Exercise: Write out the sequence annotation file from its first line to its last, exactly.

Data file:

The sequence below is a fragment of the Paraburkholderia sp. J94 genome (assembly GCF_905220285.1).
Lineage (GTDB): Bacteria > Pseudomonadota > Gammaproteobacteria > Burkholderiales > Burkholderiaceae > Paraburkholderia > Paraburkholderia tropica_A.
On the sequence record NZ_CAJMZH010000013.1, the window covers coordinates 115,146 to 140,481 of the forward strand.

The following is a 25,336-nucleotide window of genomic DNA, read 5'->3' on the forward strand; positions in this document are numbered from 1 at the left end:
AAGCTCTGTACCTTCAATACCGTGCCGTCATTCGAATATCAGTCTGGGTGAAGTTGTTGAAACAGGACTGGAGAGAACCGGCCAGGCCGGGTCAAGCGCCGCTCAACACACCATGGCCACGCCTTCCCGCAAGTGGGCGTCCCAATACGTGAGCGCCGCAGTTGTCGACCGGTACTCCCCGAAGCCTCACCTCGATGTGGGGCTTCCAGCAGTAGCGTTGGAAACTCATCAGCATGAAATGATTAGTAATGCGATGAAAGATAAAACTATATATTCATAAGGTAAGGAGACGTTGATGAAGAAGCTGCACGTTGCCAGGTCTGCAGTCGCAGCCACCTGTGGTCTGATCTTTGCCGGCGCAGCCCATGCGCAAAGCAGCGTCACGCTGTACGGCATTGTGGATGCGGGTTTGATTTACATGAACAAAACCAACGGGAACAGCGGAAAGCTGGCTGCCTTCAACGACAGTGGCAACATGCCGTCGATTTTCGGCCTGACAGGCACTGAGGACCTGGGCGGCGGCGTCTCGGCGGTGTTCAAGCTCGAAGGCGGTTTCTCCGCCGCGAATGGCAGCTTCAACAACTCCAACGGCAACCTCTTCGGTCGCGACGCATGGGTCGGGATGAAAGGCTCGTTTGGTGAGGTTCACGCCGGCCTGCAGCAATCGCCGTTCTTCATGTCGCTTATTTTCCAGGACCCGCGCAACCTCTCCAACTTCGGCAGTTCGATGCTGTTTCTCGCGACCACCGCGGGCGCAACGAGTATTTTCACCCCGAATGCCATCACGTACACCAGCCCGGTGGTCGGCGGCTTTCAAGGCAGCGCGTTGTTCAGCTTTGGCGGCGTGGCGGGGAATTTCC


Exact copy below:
The sequence below is a fragment of the Paraburkholderia sp. J94 genome (assembly GCF_905220285.1).
Lineage (GTDB): Bacteria > Pseudomonadota > Gammaproteobacteria > Burkholderiales > Burkholderiaceae > Paraburkholderia > Paraburkholderia tropica_A.
On the sequence record NZ_CAJMZH010000013.1, the window covers coordinates 115,146 to 140,481 of the forward strand.

The following is a 25,336-nucleotide window of genomic DNA, read 5'->3' on the forward strand; positions in this document are numbered from 1 at the left end:
AAGCTCTGTACCTTCAATACCGTGCCGTCATTCGAATATCAGTCTGGGTGAAGTTGTTGAAACAGGACTGGAGAGAACCGGCCAGGCCGGGTCAAGCGCCGCTCAACACACCATGGCCACGCCTTCCCGCAAGTGGGCGTCCCAATACGTGAGCGCCGCAGTTGTCGACCGGTACTCCCCGAAGCCTCACCTCGATGTGGGGCTTCCAGCAGTAGCGTTGGAAACTCATCAGCATGAAATGATTAGTAATGCGATGAAAGATAAAACTATATATTCATAAGGTAAGGAGACGTTGATGAAGAAGCTGCACGTTGCCAGGTCTGCAGTCGCAGCCACCTGTGGTCTGATCTTTGCCGGCGCAGCCCATGCGCAAAGCAGCGTCACGCTGTACGGCATTGTGGATGCGGGTTTGATTTACATGAACAAAACCAACGGGAACAGCGGAAAGCTGGCTGCCTTCAACGACAGTGGCAACATGCCGTCGATTTTCGGCCTGACAGGCACTGAGGACCTGGGCGGCGGCGTCTCGGCGGTGTTCAAGCTCGAAGGCGGTTTCTCCGCCGCGAATGGCAGCTTCAACAACTCCAACGGCAACCTCTTCGGTCGCGACGCATGGGTCGGGATGAAAGGCTCGTTTGGTGAGGTTCACGCCGGCCTGCAGCAATCGCCGTTCTTCATGTCGCTTATTTTCCAGGACCCGCGCAACCTCTCCAACTTCGGCAGTTCGATGCTGTTTCTCGCGACCACCGCGGGCGCAACGAGTATTTTCACCCCGAATGCCATCACGTACACCAGCCCGGTGGTCGGCGGCTTTCAAGGCAGCGCGTTGTTCAGCTTTGGCGGCGTGGCGGGGAATTTCC